Tag Archives: Sikh history

Readings for June – Singh Sabha Movement

14 Jun

Readings on the Singh Sabha Movement.

  1. Singh Sabha Movement by Prin. Teja Singh (from the book, Essays in Sikhism) It is a small reading; don’t let the pdf file size (4.87 mb) fool you.
  2. Singh Sabha Movement by New England Sikh Study Circle
  3. Singh Sabha Movement by Gurdarshan Singh (Chapter from the book ‘History and Culture of Punjab’). Opens in Google Books. (This reading has got more numbers and dates than the above two have.)

………………………………………………………………………………………………………………………………………………

KEY PEOPLE & THEIR WORK: Below are some links related to people who played a key role in the Singh Sabha Movement, their work and some key events that occurred during that period.

  1. A short write-up on Bhai Kahn Singh Nabha here and here.
  2. And on the book “Hum Hindu Nahin” by Bhai Kahn Singh Nabha written during the Singh Sabha Movement
  3. On Bhai Ditt Singh
  4. On Bhai Vir Singh (from SikhiWiki) (One of his works: Sundri)

………………………………………………………………………………………………………………………………………………..

CONTROVERSIES & DEBATES: Singh Sabha Movement

  1. “From Ritual to Counter-Ritual: Rethinking the Hindu-Sikh Question 1884 – 1915”  – by Harjot Oberoi (At the heart of the controversy is his overarching thesis that Sikhs did not have a form and identity distinct from the Hindus until the Singh Sabha Movement).
  2. “Women in the Singh Sabha Movement” – by Doris Jakobsh (from “Relocating Gender in Sikh History”)
  3. “The Historical Roots of Sikh Communal Consciousness” – by Harnik Deol (from Religion and Nationalism in India: The case of Punjab)
  4. Singh Sabha Movement – A Revival” – by Dr. Gurdarshan Singh Dhillon (from the document put together by Sikh scholars across the world and submitted to the University of British Columbia).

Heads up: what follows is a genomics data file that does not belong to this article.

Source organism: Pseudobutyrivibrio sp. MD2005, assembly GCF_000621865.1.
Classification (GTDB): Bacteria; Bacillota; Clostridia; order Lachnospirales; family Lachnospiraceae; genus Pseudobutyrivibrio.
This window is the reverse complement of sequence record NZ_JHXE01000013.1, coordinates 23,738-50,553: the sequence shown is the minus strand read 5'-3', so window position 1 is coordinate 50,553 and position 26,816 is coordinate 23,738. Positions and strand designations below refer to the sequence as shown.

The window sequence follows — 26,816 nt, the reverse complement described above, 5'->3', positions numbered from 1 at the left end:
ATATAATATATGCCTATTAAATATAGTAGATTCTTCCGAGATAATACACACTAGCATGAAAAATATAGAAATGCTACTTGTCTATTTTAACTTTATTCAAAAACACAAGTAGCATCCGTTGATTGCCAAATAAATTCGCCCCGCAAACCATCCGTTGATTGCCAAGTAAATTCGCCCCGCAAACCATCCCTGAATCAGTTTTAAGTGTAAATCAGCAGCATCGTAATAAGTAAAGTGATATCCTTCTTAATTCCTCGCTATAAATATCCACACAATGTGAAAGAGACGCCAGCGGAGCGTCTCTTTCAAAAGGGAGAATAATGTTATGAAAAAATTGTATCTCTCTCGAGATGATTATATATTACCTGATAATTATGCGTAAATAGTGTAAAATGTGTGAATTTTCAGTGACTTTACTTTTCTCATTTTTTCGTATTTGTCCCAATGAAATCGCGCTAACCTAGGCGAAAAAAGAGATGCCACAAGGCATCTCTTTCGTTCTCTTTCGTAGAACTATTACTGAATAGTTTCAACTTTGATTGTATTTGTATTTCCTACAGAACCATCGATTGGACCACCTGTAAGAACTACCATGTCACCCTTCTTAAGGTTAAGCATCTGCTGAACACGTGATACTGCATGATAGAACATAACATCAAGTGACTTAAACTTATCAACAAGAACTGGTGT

Do Good Intentions Equal Accuracy?

18 Nov
Among the many Western writers who have written about Sikhism, Cunningham is undoubtedly considered to be one of the most creditable and venerable. And for good reason too. His historical accounts and corresponding footnotes are comprehensive and meticulous. Even more, the facts and perspectives that he presents are not based on any political agenda. So naturally, I embarked on this book with high expectations and very little knowledge of the post-Guruship era.

As expected,  I was really impressed by the extent to the details of events and references were provided. However, I began to question the reliability of the information regarding the Guruship era, an area which I am a little more familiar with. I am referring to the following sections:

Quote 1:
“Nanak had sanctioned or enjoined secular occupations, Arjun carried the injuction into practice, and the impulse thus given speedily extended and became general. The temper and the circumstances of Har Gobind both prompted him to innovation; he had his father’s death to move his feelings in surpassing the example of his parent even the jealous dogma of the Hindu law…” (pg 50)
According to my interpretation, this section could mean several different things:

1. Guru Har Gobind took Sikhism in a very different direction. Many people believe in the teachings of the first five Gurus, but not from Guru Hargobind and on due to their military approaches. Is Cunningham agreeing with them in this stage and saying that Guru Har Gobind took Sikhism in a very different direction? Does it simply mean that during Guru Har Gobind Ji’s contribution to the development of Sikhism was great?  Interestly, I have read how this military approach was in the development even with the earlier Gurus. For example, Guru Angad Dev Ji actually promoted the sport of wrestling and physical strenth amongst his Sikhs. (Please correct me if I am wrong about this. )

2. Part of his motivation was to simply do something different.

Quote 2:
“but the adventorous Har Gobind became a hunter and an eater of flesh and his disciples imitated him in these robust practices. The genial disposition of the martial apostle led him to rejoice in the companionship of a camp, in the dangers of war, and in the excitements of the chase, nor is it improbable that the policy of a temporal chief mingled with the feelings of an injured son…” (Pg 50)